For some reason, history likes to call these Irish slaves as ‘indentured servants’. As if they were somehow considered better than African slaves. This can be considered an attempt at whitewashing the history of the Irish slave trade.
There does exist indentured servitude where two parties sign a contract for a limited amount of time. This is not what happened to the Irish from 1625 onward. They were sold as slaves, pure and simple.
In reality, they were considered by some to be lower than the blacks.
“…the African slave trade was just beginning during this same period,” writes Martin. “It is well recorded that African slaves, not tainted with the stain of the hated Catholic theology and more expensive to purchase, were often treated far better than their Irish counterparts.”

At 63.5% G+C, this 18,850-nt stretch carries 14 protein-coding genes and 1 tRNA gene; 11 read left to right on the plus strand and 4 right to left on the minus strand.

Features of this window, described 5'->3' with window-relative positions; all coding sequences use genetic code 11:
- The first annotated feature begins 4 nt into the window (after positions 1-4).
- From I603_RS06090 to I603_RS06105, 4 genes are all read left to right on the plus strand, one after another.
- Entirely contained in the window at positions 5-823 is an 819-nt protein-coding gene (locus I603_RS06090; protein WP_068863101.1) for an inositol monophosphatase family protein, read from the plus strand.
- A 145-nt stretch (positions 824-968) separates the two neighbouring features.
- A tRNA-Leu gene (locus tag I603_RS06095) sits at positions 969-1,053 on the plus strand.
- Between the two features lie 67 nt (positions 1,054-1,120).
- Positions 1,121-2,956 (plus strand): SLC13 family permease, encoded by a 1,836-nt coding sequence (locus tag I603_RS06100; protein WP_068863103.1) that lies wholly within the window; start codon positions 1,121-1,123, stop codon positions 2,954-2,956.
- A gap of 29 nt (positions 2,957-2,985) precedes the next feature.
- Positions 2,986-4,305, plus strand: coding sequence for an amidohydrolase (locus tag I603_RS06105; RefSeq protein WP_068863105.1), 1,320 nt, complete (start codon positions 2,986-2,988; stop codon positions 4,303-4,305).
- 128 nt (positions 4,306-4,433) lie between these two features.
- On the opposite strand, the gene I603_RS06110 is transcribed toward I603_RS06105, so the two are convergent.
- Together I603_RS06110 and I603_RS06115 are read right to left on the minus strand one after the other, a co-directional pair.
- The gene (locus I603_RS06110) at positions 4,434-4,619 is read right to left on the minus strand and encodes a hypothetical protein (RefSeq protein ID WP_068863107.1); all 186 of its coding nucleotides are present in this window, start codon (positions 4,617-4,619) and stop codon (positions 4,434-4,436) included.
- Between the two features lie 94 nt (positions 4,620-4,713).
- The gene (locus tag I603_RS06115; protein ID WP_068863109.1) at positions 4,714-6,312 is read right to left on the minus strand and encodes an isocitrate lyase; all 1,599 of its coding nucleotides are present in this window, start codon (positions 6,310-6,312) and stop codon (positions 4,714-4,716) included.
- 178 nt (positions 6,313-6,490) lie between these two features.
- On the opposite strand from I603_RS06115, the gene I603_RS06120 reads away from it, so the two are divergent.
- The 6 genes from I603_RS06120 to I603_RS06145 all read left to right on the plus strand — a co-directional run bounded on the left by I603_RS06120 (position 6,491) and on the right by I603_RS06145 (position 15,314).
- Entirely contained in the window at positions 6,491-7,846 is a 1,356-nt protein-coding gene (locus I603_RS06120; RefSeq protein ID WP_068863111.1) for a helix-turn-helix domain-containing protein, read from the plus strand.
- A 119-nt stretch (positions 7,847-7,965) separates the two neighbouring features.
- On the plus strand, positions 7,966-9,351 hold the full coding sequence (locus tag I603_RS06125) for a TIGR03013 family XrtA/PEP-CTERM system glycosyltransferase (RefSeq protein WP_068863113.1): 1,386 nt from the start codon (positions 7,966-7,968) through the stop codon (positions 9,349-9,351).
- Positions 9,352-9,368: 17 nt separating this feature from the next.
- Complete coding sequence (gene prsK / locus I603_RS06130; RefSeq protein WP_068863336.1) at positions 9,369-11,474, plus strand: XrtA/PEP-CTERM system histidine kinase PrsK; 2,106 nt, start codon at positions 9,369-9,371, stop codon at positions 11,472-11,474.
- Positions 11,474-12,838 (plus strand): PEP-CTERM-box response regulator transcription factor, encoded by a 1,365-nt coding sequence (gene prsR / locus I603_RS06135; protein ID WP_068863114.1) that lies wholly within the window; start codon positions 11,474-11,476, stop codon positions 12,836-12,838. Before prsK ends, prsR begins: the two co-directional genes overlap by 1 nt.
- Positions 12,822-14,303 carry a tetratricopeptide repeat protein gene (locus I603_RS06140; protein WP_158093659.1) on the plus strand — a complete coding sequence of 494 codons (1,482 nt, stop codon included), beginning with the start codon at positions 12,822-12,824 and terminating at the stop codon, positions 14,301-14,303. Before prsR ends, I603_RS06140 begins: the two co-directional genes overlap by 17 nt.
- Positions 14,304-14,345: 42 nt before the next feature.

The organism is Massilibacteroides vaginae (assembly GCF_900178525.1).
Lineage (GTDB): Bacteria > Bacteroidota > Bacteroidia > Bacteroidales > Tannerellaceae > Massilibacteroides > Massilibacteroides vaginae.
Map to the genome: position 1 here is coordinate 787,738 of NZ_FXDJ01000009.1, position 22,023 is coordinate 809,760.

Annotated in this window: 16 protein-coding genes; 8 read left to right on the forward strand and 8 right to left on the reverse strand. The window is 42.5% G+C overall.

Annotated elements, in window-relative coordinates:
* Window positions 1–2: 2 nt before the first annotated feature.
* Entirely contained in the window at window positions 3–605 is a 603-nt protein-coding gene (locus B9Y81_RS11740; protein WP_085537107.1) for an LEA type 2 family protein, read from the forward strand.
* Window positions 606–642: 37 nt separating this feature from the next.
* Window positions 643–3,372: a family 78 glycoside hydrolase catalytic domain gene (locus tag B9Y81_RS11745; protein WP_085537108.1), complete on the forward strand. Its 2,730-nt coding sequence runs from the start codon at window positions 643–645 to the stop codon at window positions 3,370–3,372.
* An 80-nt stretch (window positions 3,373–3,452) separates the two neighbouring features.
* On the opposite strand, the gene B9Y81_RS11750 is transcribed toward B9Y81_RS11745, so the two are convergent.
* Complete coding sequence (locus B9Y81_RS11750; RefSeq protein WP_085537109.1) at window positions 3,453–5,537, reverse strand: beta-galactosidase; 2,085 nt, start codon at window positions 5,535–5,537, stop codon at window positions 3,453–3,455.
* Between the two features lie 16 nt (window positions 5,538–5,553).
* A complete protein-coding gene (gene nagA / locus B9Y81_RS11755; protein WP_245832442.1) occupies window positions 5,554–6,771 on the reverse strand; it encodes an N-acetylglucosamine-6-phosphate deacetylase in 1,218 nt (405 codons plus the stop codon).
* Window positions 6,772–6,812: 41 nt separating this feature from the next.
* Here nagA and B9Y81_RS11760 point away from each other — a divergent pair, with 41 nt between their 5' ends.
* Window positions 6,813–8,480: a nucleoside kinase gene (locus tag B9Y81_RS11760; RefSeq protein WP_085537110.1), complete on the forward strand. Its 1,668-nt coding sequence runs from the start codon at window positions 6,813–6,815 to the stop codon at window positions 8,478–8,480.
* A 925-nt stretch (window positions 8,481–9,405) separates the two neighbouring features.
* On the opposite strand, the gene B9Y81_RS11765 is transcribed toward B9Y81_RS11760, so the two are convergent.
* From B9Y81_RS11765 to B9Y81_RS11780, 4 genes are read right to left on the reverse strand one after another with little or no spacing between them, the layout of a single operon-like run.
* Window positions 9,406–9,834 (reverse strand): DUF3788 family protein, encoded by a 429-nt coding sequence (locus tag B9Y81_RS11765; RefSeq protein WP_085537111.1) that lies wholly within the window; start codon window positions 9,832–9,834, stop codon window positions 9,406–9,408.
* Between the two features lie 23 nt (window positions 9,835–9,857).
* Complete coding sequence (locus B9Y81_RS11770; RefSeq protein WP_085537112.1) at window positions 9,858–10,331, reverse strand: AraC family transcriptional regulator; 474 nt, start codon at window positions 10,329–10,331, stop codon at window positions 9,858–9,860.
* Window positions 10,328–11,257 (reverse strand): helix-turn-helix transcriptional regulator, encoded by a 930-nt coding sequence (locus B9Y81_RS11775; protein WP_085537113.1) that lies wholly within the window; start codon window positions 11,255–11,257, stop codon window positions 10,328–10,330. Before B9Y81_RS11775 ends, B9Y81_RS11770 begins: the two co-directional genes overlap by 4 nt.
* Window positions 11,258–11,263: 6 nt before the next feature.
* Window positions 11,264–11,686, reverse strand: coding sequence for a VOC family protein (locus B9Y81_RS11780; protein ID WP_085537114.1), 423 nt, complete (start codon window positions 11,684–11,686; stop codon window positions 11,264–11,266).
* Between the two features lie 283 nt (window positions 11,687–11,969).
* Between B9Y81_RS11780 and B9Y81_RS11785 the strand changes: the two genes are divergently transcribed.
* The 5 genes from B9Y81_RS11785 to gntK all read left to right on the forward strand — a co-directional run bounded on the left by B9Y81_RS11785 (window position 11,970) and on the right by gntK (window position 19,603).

African slaves were still relatively new, and were expensive to transport such a long distance (50 sterling in the late 1600’s). Irish slaves on the other hand, were relatively cheap in comparison (5 sterling).
If a planter whipped or branded or beat an Irish slave to death, it was never a crime. A death was a monetary setback, but far cheaper than killing a more expensive African. The English masters quickly began breeding the Irish women for both their own personal pleasure and for greater profit. Children of slaves were themselves slaves, which increased the size of the master’s free workforce.
Because Irish slaves were so much cheaper, the loss of investment from torturing and killing them was not considered an effective deterrent. In an ironic twist, this caused some to recommend importing African slaves instead for humanitarian reasons.